Truck-buyer loyalty gives companies such as Ford — which started building pickups in 1925, 40 years before Toyota sold its first pickup in the U.S. — a real edge. Last year, 36 percent of F-150 buyers traded in an F-150, according to Edmunds.com. That's better than the loyalty rate for Toyota's best-selling Camry sedan.
When Toyota's first big pickup came out in the early 1990s, it didn't measure up to the F-series, Chevrolet Silverado or Chrysler's Ram. Sales in 2006 were just under 125,000, compared to nearly 800,000 Ford F-series trucks sold.
But Toyota had its sights set on Detroit. The 2007 Tundra had a brawnier look, larger bed and 5.7-liter, 381-horsepower V-8. It was heavier, and its towing capacity increased. Toyota predicted sales of 200,000 a year. In 2007 it came close, selling almost 197,000.
Detroit soon updated its pickups with powerful, more efficient engines, new transmissions and innovative features. Then the financial crisis and recession hit, and truck sales fell. Tundra sales hit a low of 79,000 in 2009. About 102,000 Tundras were sold last year, less than one-sixth of Ford's 645,000.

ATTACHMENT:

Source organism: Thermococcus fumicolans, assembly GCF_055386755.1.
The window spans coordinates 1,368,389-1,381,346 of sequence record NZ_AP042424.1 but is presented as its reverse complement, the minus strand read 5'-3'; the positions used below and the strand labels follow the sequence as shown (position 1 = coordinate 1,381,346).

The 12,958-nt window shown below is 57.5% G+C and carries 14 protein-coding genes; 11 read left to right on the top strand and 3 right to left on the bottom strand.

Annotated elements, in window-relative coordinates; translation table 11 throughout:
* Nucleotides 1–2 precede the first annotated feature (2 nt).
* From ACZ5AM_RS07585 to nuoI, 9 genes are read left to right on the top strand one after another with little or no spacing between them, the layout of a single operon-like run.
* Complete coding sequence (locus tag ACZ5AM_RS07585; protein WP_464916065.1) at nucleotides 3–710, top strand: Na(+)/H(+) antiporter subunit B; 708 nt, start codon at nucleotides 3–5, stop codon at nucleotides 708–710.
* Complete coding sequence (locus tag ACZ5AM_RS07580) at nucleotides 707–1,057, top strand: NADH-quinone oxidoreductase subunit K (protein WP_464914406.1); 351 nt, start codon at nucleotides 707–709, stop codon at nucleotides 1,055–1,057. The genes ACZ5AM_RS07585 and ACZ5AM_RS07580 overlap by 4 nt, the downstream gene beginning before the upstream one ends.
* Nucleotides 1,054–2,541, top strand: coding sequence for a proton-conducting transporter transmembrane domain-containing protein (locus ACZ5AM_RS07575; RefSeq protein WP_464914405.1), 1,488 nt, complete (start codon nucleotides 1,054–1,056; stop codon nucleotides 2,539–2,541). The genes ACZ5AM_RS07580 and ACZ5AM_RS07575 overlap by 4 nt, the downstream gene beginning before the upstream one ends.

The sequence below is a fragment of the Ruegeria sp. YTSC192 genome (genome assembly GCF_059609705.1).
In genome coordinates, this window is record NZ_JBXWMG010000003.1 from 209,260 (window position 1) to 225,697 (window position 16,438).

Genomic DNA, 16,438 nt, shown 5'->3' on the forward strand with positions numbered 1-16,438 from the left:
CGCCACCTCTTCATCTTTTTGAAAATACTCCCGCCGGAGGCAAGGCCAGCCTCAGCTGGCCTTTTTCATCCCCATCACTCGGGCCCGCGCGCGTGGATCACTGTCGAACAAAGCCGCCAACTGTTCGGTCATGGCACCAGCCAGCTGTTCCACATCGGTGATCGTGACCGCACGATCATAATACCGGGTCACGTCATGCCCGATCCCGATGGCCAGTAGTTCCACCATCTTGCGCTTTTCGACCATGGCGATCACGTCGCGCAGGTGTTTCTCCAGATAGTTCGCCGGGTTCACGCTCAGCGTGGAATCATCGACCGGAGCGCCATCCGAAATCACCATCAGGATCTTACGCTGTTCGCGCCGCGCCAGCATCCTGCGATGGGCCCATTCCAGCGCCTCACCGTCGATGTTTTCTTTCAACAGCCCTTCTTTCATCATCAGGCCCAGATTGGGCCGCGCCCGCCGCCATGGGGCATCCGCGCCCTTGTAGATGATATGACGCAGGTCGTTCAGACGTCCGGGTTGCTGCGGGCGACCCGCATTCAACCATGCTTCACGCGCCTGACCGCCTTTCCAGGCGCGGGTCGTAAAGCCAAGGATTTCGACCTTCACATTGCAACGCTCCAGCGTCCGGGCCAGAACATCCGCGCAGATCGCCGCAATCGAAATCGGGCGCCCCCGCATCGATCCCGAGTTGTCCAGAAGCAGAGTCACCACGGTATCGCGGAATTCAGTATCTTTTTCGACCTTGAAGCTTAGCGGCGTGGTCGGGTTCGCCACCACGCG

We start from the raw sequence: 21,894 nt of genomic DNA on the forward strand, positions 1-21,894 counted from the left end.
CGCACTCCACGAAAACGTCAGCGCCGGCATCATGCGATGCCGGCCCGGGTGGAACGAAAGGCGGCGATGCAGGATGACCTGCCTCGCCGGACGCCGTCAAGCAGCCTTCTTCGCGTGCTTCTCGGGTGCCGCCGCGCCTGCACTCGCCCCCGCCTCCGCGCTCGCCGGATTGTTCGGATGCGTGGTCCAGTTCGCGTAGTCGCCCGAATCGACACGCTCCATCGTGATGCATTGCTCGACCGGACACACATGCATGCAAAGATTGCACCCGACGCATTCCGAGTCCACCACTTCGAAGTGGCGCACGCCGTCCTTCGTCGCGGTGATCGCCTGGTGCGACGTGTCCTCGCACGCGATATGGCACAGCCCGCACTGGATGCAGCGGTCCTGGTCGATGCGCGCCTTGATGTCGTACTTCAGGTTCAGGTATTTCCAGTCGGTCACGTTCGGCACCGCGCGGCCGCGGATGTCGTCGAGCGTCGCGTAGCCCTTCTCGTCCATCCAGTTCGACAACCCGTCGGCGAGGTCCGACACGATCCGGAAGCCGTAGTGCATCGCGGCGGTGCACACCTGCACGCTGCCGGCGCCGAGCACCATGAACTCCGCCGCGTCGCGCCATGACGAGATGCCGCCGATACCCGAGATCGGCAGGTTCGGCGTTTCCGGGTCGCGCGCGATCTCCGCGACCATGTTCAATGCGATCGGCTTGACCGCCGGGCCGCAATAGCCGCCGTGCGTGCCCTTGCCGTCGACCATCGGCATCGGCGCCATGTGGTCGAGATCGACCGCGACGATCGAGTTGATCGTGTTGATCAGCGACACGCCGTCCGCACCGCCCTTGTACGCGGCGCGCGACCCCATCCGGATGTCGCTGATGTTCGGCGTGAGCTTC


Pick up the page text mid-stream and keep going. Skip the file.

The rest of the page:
The Detroit Three zealously defend the pickup turf. Big pickups make up about 30 percent of Ford's U.S. sales and nearly a quarter of GM's. Companies make $5,000 to $10,000 per truck, says Jeff Schuster, senior vice president of forecasting for LMC Automotive, an industry consulting firm. Detroit uses that cash to develop new cars and, it hopes, win back customers it's been losing to the Japanese for 30 years.